Repairs to 23 broken windows estimated at $20,000
Brad Power, chairman for the board in charge of Jack Byrne Arena in Torbay, said damage caused by vandals in the early hours of July 23 will impact the arena’s bottom line. At right is one of 23 windows broken by vandals. — Photos by Andrew Robinson/The Telegram
Those in charge of looking after Jack Byrne Arena in Torbay were not impressed Saturday morning when they discovered 23 windows at the stadium had been damaged overnight.
Brad Power, chairman of the board overseeing the arena’s operations, said he hopes video from the night will help the Royal Newfoundland Constabulary track down whomever caused the damage.
“When something like this happens to a regional facility, it affects everybody,” said Power, who is a councillor for the Town of Logy Bay-Middle Cove-Outer Cove.
The board estimates the total damage will cost at least $20,000 to repair. It was the first reported incident of vandalism involving the arena.
The $14-million stadium, which opened in October of 2008, is jointly owned and operated by the towns of Torbay, Logy Bay-Middle Cove-Outer Cove, Flatrock and Pouch Cove.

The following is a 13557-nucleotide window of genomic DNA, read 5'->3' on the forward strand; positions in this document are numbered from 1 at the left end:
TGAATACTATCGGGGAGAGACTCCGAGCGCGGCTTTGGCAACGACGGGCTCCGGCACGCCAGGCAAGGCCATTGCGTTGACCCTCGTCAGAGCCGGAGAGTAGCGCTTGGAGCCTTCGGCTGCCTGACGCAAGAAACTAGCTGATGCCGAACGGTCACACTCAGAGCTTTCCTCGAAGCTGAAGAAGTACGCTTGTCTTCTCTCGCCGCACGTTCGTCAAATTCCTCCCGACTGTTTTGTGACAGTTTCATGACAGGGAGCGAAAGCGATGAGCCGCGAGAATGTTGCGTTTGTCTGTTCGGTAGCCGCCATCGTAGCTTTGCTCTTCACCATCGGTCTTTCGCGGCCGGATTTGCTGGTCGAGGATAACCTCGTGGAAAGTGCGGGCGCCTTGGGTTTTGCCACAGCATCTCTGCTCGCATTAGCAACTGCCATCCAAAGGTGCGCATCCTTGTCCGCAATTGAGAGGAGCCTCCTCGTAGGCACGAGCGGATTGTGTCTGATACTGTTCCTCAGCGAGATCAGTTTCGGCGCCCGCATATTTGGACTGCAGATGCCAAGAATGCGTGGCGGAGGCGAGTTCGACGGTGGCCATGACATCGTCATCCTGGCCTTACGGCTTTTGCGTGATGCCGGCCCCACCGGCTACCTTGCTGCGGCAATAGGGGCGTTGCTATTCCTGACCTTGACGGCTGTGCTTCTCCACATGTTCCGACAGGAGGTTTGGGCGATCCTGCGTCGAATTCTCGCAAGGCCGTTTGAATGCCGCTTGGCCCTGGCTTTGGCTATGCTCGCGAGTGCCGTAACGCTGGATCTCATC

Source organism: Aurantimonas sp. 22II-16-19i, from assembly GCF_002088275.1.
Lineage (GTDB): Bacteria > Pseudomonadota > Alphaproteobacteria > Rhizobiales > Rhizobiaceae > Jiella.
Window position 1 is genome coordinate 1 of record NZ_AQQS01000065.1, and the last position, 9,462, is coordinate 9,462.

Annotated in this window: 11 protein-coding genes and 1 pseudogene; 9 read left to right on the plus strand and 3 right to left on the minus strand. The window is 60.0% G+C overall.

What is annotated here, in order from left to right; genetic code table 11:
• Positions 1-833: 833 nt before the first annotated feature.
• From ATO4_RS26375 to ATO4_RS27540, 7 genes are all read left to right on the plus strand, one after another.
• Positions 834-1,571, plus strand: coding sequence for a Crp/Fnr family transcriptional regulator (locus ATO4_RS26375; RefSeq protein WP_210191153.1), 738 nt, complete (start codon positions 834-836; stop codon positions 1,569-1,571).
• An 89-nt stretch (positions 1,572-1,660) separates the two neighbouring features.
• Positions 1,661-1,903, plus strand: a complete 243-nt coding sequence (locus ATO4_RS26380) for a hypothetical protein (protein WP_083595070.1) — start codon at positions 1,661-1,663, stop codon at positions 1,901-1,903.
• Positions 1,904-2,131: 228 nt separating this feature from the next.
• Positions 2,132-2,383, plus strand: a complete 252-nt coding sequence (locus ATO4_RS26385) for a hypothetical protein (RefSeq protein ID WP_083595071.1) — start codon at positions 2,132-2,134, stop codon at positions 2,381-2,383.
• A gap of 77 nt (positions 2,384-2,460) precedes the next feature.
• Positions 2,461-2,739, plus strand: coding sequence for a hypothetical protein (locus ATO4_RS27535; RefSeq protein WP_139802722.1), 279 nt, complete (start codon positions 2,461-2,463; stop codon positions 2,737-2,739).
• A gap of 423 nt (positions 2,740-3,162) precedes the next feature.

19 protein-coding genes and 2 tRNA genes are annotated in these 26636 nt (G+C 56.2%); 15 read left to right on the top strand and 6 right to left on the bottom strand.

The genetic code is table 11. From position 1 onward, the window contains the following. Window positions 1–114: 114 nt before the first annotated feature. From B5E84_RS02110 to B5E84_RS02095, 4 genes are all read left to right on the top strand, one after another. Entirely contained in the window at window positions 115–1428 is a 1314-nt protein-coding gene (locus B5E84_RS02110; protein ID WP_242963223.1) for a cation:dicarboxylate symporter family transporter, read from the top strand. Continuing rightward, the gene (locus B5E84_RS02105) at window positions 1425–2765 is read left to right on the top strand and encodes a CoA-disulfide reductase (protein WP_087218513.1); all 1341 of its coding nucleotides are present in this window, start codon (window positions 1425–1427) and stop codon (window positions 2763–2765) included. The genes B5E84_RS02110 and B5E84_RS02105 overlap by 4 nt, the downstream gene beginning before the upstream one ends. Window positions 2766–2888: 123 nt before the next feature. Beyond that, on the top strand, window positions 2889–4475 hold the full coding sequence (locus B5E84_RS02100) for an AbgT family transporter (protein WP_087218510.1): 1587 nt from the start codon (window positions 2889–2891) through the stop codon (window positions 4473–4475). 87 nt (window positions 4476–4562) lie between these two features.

Video surveillance, which was activated through motion-sensitivity, showed the incident took place shortly after midnight July 23. There were cameras pointing at the two main entrances from inside the arena.
Two small holes in shattered windows facing Torbay Road lead Power to believe the vandals may have used a pellet or BB gun in the incident.
The panes of glass were approximately a quarter-inch thick. Damage was restricted to the exterior panes of the double-pane windows.
Debris from the incident had to be cleared away by Saturday evening for the adult dance held as part of the Torbay Hillside Festival. Tape covers the edges where small shards of glass remain.
Torbay Mayor Bob Codner was at the event that evening.
“I think it’s bloody ridiculous,” he said, summarizing his feelings about the vandalism. “The obvious question is why would someone even do that?”
Power said while the arena does carry insurance, he expects its premiums will go up because of the vandalism. Last year, an electrical malfunction drove those premiums upwards.
“This is not a small claim by any means,” said Power.
Complicating matters for the arena will be the need to install ice in two weeks to accommodate a hockey school. The broken panes may create insulation issues, resulting in new challenges for ice makers at the arena.
The RNC is treating the event as a case of mischief, and Power agrees with that assessment. He said windows by the manager’s office and the boardroom were left unharmed, indicating money was not a motivating factor in the act of vandalism.
Meanwhile, management will soon look at quotes for video surveillance on the perimeter of the arena to help prevent a repeat incident.
“We’ll have eyes on all corners of the building,” said Power.